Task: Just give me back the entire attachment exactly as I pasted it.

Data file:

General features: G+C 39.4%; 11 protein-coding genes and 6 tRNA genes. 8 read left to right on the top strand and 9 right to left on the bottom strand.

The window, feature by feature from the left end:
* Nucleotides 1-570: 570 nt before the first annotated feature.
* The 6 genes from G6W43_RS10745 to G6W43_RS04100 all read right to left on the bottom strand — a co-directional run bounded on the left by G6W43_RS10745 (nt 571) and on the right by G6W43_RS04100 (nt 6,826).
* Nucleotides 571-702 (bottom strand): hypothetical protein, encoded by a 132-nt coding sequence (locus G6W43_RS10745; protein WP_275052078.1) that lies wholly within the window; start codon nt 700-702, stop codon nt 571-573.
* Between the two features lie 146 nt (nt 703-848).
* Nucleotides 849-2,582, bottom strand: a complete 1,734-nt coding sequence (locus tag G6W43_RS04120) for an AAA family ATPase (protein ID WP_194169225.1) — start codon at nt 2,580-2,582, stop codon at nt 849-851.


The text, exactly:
General features: G+C 39.4%; 11 protein-coding genes and 6 tRNA genes. 8 read left to right on the top strand and 9 right to left on the bottom strand.

The window, feature by feature from the left end:
* Nucleotides 1-570: 570 nt before the first annotated feature.
* The 6 genes from G6W43_RS10745 to G6W43_RS04100 all read right to left on the bottom strand — a co-directional run bounded on the left by G6W43_RS10745 (nt 571) and on the right by G6W43_RS04100 (nt 6,826).
* Nucleotides 571-702 (bottom strand): hypothetical protein, encoded by a 132-nt coding sequence (locus G6W43_RS10745; protein WP_275052078.1) that lies wholly within the window; start codon nt 700-702, stop codon nt 571-573.
* Between the two features lie 146 nt (nt 703-848).
* Nucleotides 849-2,582, bottom strand: a complete 1,734-nt coding sequence (locus tag G6W43_RS04120) for an AAA family ATPase (protein ID WP_194169225.1) — start codon at nt 2,580-2,582, stop codon at nt 849-851.